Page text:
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Elderberry

SCIENTIFIC NAME(S):- Sambucus canadensis L. (American elder) and sambucus nigra L. (European elder).
Family: Caprifoliaceae

COMMON NAME(S):- elder, common elder, elderberry, sambucus

The American elder (canadensis) , also known as Elderberry, is small tree that grows to 12 feet and is native to North America. The European elder (nigra) grows to 30 feet, is found throughout Europe, Asia, North Africa, and has been naturalized in the United States. The tree has been called "the medicine chest of the common people. Many people use Elderberry (Sambucus nigra) as an ingredient in the preparation of wines, pies, jellies, and an assortment of food products. Elderberry leaves were traditionally used for pain relief and applied to wounds to promote healing.

History

Elder flowers and berries have been used in traditional medicine and as flavorings for centuries. In folk medicine, the flowers have been used for their diuretic and laxative properties and as an astringent. Various parts of the elder have been used to treat cancer and a host of other unrelated disorders. Distilled elder flower water has been used as a scented vehicle for topical preparations and extracts are used to flavor foods, including alcoholic beverages. The fruits have been used to prepare elderberry wine.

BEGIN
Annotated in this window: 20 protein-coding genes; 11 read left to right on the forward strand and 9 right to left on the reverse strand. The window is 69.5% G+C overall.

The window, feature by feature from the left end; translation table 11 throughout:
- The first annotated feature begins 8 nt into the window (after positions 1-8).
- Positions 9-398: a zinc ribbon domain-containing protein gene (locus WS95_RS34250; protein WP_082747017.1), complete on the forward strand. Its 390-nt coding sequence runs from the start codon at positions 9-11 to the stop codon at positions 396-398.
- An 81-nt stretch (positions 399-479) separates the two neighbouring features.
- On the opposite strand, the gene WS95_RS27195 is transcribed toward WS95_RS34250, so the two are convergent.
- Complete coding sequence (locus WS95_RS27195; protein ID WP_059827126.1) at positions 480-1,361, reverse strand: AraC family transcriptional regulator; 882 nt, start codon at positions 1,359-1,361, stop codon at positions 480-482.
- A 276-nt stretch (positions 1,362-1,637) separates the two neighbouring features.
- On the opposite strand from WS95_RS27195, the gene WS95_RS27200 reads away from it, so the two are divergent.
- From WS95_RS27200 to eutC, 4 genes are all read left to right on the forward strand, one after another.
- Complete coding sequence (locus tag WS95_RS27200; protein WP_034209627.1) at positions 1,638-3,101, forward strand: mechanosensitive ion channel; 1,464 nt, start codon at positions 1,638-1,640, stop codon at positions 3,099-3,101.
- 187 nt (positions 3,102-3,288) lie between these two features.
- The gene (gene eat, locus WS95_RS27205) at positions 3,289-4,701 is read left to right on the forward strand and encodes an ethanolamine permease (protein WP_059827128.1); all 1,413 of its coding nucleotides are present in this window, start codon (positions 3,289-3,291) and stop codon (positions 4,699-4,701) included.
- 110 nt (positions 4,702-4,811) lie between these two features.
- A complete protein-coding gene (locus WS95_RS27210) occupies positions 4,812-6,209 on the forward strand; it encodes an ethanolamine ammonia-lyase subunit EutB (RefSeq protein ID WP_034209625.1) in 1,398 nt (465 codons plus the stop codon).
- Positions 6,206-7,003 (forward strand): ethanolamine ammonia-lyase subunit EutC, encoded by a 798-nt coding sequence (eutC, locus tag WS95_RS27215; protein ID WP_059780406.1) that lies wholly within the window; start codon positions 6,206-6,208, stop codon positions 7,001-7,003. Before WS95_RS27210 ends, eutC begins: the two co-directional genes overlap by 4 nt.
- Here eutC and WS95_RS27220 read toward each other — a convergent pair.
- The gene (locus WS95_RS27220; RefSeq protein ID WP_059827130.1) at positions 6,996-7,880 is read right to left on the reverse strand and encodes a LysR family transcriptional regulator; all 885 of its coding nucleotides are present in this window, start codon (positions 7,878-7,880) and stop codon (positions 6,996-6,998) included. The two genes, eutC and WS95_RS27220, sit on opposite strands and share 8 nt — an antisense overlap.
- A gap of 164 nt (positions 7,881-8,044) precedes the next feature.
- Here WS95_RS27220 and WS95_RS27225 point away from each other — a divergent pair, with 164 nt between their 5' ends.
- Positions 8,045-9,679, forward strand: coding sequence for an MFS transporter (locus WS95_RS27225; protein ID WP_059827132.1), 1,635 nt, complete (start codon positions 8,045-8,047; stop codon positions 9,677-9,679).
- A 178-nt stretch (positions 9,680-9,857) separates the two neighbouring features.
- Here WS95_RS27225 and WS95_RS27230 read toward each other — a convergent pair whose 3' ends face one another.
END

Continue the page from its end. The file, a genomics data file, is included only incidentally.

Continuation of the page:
Botany :- The American elder is a tall shrub that grows to 3.6 m. It is native to North America. The European elder grows to approximately 9 m, and while native to Europe, it has been naturalized to the US.

Uses of Elderberry

Elder flowers and berries have been used in flavorings and are considered to have diuretic and laxative properties.

As a tea and cordial to sooth sore throats, speed recovery from cold and flu and relieve respiratory distress. Cooked and used in jams and conserves.

Side Effects of Elderberry

There have been reports of toxicity, particularly involving the stems and leaves.

Dosage

A syrup of black elderberry extract (1 teaspoon-1 tablespoon [5-15 ml] for children, 2 teaspoons-2 tablespoons [10-30 ml] for adults) can be taken twice daily. A tea made from 1/2-1 teaspoon (3-5 grams) of the dried flowers steeped in 1 cup (250 ml) boiling water for ten to fifteen minutes may be drunk three times per day.

Toxicology

Because of the cyanogenic potential of the leaves, extracts of the plant may be used in foods, provided HCN levels do not exceed 25 ppm in the flavor. Toxicity in children who used pea shooters made from elderberry stems has been reported.

One report of severe illness following the ingestion of juice prepared from elderberries has been recorded by the Centers for Disease Control. People attending a picnic, who ingested several glasses of juice made from berries picked the day before, reported nausea, vomiting, weakness, dizziness, numbness, and stupor. One person who consumed 5 glasses of juice was hospitalized for stupor. All recovered. Although cyanide levels were not reported, there remains the possibility of cyanide-induced toxicity in these patients. While elderberries are safe to consume, particularly when cooked (uncooked berries may produce nausea), leaves and stems should not be crushed when making elderberry juice.

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